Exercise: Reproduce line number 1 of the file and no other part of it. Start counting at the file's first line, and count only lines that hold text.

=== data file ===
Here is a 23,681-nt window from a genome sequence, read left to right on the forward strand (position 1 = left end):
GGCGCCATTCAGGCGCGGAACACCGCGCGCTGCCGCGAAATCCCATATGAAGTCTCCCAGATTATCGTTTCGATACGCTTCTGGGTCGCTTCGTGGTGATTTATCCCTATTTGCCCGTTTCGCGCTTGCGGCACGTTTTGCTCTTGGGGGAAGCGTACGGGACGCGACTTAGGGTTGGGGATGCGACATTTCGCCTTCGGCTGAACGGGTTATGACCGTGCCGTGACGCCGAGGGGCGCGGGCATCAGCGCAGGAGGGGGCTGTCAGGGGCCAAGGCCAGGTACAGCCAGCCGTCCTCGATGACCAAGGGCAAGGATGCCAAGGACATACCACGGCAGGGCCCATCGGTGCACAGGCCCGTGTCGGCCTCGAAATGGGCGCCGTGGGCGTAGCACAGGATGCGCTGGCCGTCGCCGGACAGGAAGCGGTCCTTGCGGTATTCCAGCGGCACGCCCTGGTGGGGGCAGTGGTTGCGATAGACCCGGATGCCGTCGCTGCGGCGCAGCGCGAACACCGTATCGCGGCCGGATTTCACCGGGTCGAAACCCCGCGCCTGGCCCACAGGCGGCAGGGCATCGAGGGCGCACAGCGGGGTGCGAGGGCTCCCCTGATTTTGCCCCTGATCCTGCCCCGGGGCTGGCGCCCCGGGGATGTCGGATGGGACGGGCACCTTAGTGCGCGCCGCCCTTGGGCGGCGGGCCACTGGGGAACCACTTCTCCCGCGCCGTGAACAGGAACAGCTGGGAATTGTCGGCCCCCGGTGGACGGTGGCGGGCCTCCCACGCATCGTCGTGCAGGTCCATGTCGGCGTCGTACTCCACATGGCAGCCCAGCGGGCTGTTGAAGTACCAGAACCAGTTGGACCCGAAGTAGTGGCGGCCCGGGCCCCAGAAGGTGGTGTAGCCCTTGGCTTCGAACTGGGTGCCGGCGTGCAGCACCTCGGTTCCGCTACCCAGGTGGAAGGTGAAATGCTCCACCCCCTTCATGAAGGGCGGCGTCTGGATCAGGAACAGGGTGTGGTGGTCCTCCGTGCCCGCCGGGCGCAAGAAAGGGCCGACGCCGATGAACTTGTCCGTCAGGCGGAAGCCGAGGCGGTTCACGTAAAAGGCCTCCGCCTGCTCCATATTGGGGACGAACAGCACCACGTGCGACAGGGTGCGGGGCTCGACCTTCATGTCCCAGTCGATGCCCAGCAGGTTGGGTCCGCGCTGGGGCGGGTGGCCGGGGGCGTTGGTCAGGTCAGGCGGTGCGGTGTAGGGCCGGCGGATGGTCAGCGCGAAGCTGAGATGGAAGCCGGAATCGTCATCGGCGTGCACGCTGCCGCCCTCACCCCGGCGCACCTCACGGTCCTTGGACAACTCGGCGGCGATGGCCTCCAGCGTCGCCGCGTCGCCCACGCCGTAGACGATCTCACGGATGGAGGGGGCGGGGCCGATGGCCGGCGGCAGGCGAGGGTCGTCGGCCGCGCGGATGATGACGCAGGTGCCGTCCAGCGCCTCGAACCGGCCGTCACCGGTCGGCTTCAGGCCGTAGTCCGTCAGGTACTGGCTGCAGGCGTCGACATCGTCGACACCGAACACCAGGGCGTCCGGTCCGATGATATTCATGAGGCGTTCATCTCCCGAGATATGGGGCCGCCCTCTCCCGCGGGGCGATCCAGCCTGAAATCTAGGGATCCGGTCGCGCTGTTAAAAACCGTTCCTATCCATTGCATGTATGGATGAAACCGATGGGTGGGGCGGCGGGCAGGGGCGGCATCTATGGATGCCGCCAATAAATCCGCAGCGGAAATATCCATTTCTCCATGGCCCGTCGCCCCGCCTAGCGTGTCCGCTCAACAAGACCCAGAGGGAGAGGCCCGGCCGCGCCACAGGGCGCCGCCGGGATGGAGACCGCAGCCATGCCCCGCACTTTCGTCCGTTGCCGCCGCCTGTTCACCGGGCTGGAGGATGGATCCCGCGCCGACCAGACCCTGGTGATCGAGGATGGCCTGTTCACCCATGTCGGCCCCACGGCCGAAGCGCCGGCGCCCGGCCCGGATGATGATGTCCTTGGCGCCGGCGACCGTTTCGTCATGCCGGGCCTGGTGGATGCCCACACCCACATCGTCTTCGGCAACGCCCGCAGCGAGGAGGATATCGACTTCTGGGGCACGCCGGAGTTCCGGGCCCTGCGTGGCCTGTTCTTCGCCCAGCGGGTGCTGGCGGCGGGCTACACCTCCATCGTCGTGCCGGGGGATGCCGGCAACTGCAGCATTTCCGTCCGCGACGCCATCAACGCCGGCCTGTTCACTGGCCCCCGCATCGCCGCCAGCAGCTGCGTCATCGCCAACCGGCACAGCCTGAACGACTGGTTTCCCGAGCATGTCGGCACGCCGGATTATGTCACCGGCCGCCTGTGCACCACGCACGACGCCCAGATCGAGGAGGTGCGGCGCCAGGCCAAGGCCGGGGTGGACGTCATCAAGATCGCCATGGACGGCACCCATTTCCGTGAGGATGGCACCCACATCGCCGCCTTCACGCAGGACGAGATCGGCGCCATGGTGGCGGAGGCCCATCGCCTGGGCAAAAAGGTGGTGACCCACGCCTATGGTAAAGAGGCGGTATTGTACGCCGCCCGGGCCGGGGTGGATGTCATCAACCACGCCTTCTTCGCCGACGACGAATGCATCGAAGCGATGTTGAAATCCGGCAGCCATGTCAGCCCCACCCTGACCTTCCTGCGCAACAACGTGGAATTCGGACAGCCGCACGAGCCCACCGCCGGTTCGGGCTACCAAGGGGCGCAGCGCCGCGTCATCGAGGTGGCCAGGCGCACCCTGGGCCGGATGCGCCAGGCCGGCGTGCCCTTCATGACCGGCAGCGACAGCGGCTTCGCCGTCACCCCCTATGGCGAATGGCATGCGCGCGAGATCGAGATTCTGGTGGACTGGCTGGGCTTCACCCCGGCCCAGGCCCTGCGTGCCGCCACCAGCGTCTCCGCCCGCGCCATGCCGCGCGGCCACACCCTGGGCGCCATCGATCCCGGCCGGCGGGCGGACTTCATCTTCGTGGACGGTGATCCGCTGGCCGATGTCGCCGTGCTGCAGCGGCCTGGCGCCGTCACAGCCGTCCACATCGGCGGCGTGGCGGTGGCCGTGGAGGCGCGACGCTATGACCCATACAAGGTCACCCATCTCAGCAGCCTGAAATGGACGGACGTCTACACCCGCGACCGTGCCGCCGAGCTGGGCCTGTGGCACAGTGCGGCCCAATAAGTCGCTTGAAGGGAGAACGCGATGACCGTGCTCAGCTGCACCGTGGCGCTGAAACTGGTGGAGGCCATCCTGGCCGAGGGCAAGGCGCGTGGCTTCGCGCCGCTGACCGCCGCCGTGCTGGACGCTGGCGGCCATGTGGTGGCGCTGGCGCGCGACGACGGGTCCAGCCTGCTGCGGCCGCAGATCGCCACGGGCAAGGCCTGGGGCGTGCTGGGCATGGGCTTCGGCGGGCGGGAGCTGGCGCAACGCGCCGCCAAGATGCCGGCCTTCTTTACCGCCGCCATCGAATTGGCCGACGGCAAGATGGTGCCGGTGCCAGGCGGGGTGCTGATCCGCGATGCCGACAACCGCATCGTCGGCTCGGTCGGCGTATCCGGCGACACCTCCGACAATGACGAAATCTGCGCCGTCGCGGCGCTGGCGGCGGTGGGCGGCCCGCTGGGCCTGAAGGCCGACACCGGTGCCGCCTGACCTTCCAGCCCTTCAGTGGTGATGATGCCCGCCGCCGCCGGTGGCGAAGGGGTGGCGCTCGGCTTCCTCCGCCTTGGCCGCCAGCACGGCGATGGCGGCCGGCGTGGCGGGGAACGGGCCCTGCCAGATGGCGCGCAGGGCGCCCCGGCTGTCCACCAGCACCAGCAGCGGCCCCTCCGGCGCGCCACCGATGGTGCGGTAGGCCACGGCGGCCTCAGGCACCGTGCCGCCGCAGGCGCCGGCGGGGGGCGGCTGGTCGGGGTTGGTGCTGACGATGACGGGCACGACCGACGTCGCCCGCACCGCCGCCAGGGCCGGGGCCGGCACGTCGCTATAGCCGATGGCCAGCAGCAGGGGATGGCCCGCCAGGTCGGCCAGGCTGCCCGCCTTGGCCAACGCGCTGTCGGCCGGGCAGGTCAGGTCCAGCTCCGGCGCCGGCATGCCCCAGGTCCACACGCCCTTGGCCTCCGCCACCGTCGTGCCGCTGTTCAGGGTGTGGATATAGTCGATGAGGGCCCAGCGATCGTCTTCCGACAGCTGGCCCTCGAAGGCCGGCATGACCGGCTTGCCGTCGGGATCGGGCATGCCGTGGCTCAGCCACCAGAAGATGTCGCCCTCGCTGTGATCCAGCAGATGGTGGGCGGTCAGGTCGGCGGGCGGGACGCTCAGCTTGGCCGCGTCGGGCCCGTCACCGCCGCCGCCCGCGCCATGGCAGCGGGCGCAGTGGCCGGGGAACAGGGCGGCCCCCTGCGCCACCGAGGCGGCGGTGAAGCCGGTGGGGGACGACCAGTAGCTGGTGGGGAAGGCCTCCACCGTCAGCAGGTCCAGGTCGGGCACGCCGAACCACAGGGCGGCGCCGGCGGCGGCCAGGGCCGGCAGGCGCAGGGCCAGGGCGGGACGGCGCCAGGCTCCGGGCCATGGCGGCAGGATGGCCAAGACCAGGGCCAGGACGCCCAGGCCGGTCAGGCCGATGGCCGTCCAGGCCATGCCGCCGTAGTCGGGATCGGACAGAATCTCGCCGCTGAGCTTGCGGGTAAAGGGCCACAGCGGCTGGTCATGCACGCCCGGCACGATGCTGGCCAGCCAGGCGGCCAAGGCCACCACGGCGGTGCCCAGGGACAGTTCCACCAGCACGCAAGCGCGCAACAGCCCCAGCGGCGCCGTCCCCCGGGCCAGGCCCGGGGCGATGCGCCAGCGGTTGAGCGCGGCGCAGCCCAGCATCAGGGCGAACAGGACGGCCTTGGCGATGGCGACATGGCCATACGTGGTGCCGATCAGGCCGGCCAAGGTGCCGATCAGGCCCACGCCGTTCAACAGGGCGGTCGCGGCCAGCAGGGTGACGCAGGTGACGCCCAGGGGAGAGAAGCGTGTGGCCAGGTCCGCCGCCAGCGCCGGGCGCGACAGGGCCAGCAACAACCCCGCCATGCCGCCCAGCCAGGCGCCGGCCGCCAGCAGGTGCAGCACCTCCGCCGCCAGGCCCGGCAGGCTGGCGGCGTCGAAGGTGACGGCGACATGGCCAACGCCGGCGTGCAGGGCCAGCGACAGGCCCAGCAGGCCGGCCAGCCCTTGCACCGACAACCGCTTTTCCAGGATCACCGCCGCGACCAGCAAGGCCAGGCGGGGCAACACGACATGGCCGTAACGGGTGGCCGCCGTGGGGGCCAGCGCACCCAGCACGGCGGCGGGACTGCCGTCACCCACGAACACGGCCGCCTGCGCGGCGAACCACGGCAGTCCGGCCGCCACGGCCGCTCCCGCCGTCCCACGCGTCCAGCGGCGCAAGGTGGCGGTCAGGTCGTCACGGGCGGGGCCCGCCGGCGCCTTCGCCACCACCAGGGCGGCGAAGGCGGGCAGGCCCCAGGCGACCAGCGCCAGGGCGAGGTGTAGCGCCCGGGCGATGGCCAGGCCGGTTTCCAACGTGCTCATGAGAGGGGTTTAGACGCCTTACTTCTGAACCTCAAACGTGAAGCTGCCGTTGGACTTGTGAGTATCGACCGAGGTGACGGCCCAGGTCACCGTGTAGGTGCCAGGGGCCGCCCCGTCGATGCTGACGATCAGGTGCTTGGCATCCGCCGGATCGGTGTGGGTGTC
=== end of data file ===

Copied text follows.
Here is a 23,681-nt window from a genome sequence, read left to right on the forward strand (position 1 = left end):